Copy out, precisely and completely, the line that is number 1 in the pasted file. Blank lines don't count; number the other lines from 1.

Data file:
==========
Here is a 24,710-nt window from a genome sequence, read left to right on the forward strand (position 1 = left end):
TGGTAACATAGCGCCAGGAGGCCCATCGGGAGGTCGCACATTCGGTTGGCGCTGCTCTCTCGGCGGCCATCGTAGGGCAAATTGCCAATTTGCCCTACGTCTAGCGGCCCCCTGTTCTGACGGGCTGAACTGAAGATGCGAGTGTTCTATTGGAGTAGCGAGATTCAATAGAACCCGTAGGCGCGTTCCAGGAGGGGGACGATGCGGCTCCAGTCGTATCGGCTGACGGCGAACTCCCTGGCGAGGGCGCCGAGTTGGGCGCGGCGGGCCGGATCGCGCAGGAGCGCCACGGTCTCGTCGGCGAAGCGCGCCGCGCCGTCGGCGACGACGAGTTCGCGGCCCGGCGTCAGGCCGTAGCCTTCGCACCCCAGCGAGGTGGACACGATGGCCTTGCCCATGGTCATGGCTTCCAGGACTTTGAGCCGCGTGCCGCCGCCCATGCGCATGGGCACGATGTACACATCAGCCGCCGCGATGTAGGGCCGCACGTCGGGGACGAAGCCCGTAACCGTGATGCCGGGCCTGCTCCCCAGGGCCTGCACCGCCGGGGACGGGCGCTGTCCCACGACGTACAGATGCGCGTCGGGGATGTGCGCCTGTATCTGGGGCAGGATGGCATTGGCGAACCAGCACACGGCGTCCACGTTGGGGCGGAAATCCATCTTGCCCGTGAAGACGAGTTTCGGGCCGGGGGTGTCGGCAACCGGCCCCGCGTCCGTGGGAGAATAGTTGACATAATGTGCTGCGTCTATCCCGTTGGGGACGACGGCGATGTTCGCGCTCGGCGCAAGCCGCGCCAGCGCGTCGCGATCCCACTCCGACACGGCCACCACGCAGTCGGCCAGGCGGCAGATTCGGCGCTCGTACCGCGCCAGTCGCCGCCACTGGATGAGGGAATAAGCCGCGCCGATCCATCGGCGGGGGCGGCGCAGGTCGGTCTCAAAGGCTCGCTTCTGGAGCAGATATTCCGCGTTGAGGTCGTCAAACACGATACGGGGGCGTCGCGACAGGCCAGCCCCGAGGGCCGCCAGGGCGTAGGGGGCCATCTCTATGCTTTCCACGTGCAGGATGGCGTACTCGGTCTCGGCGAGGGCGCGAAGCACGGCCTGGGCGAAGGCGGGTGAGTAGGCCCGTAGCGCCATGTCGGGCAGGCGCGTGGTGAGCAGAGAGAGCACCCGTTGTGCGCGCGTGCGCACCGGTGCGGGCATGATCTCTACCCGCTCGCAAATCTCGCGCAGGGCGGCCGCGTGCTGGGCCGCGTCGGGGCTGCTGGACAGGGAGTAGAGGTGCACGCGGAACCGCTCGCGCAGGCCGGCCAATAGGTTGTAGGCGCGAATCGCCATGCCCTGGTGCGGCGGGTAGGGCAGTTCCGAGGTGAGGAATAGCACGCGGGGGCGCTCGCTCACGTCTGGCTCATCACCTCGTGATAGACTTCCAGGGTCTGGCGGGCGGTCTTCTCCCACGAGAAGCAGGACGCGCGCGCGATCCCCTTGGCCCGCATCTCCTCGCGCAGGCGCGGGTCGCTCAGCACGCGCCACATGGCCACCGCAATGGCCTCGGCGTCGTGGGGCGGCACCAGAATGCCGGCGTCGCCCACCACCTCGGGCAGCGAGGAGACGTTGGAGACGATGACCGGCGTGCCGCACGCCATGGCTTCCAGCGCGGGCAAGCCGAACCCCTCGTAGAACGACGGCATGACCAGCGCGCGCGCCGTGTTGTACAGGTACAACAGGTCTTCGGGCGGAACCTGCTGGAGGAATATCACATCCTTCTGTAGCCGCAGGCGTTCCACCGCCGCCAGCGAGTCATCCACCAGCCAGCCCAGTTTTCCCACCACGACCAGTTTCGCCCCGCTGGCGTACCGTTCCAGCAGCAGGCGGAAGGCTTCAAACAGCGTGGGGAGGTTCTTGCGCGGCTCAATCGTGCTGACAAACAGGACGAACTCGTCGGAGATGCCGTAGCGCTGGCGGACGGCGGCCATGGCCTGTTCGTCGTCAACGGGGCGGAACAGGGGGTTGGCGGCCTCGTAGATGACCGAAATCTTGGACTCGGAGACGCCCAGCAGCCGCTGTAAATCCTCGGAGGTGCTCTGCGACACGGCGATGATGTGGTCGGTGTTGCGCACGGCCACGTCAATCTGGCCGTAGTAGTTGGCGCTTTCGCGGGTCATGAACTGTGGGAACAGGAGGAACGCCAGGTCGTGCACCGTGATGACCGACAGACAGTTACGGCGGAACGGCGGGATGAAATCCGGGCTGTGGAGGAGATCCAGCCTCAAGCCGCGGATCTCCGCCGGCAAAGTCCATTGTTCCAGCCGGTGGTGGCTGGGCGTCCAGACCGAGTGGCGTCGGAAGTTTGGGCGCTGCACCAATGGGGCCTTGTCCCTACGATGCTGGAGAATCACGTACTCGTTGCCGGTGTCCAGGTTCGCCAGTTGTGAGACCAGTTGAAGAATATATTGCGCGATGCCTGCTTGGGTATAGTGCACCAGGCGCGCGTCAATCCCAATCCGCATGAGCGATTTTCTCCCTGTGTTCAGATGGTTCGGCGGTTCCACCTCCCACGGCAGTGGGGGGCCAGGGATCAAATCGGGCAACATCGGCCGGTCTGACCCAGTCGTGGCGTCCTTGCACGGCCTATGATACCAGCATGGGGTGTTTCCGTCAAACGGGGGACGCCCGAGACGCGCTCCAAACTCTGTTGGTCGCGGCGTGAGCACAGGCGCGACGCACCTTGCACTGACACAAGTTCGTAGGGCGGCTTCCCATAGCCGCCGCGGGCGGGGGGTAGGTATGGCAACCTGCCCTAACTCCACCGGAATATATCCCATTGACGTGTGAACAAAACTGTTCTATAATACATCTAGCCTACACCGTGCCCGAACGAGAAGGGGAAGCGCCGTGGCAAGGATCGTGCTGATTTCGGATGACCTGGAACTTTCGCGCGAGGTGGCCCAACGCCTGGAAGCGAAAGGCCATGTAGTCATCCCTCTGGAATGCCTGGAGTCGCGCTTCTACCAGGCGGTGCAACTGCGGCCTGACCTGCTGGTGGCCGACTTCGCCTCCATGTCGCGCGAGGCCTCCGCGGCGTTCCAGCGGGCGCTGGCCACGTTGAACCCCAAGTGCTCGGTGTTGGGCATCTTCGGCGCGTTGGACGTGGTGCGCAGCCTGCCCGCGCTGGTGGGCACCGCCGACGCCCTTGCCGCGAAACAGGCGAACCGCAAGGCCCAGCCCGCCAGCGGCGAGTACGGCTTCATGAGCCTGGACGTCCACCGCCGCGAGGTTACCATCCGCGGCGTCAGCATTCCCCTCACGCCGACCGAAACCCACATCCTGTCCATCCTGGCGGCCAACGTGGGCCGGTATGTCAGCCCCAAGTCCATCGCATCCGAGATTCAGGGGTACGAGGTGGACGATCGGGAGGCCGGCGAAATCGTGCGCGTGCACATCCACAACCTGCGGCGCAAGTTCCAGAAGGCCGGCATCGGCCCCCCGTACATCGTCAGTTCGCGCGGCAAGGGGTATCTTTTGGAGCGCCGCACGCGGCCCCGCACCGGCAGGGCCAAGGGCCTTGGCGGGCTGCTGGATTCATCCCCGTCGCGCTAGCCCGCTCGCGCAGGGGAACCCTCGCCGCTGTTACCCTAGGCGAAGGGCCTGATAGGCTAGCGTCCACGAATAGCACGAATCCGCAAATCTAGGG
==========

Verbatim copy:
Here is a 24,710-nt window from a genome sequence, read left to right on the forward strand (position 1 = left end):